I think the time was about mid-1938 - maybe a little earlier, May or June. I had known Ron off and on for six or seven years. [...] Ron called me one day - the strange thing about this was that he called during the day - and said, "I want to see you right away. I have written THE book." I never saw anybody so worked up - and he was disturbed over a lot of angles. Apparently, he started to write the book, and had written it without sleeping, eating, or anything else - and had himself literally worked to a frazzle.

He was so sure he had something "away out and beyond" anything else that he had sent telegrams to several book publishers.

He was so sure he had something "away out and beyond" anything else that he had sent telegrams to several book publishers, telling them that he had written "THE book" and that they were to meet him at Penn Station, and he would discuss it with them and go with whomever gave him the best offer.

Going back to "The Book", I don't remember how long it was. It probably was under 70,000, which is considered an average book. He told me what he wanted to do with it - it was going to revolutionize everything: the world, people's attitudes toward one another. He thought it was somewhat more important, and would have a greater impact upon people, than the Bible.

I am the one who suggested "Excalibur", because Excalibur was King Arthur's sword. This had a certain mystical meaning that suited Ron.

After I'd read the manuscript, we got to arguing over different titles. I asked him what he wanted to accomplish. He wanted to make changes. He wanted to reach inside people and really work them over, and he had to have a title that would be attractive. I am the one who suggested "Excalibur", because Excalibur was King Arthur's sword. This had a certain mystical meaning that suited Ron, and so "The Book" became "Excalibur".

As I remember "Excalibur", it started - in the introduction only - with a king who got all his wise men together and told them to prepare and bring to him all the wisdom of the world contained in 500 books.

[...]

Then he really gave them an assignment. He said, "Now go away and bring to me all the wisdom of the world in one word."

What was the one word? I don 't know how many times we argued, Ron and I, to discover what this one word was. It may have been the creative fiat, it might have just been the word "Be", it might have been the word "Survive". I don't think we ever settled it. But the book "Excalibur" from there on had to do with survival.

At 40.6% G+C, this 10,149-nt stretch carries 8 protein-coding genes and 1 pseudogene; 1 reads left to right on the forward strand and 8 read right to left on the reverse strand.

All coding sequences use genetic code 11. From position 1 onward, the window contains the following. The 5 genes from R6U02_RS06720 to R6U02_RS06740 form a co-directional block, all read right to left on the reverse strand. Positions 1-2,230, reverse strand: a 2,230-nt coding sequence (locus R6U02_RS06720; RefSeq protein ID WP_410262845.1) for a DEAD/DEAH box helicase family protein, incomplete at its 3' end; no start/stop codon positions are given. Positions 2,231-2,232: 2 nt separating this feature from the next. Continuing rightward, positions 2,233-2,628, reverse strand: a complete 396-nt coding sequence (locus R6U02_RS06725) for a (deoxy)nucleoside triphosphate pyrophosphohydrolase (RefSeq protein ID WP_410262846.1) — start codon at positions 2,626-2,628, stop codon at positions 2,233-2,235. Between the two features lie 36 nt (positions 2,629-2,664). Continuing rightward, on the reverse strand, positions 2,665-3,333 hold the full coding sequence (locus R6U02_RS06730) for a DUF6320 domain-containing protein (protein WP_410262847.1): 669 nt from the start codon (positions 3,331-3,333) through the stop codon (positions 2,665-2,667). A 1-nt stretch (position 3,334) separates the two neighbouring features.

He started with the very first life - the very first cells - how they struggled for survival - how they tried to be and be "it" the whole time.

I'll try to remember some of it, chapter by chapter, and to explain why it was so squirmy. For example, he started with the very first life - the very first cells - how they struggled for survival - how they tried to be and be "it" the whole time. Im order to do it, gradually thru the ages they associated with other cells, one with another, and they reached the place where they could divide so they would become bigger. This is strictly science as far as it's gone.

[...]

Away back then, we began to develop motives for things. Now, it is seldom that what we tell somebody our motive is, is the real one - and this is where you start to squirm.

[...]

Other things I remember is Ron's explanation as to why there is no such thing as a crowd - that a group of people actually still consisted of individuals - but a crowd could get out of hand and do things other people wouldn't.

[...]

These two people were very wary of each other, like a couple of bantam roosters running around waiting to get in a thrust, but they knew that they needed each other, and each one felt that he needed the other more and that he didn't wish to be taken advantage of, and so there was always this pulling and hauling between two people that kept them at razor's edge all the time.

[...]

Then he moved in with these two people a third person and you still have all the difficulties, all the problems, and all the squirminess - the questioning as to motive and everything.

Then he moved in with these two people a third person - could be of the same sex - and you still have all the difficulties, all the problems, and all the squirminess - the questioning as to motive and everything, and wondering why, for example, three males would get together, or three women. If you have a person of the other sex come in on two who were together, you begin to see where the problems are.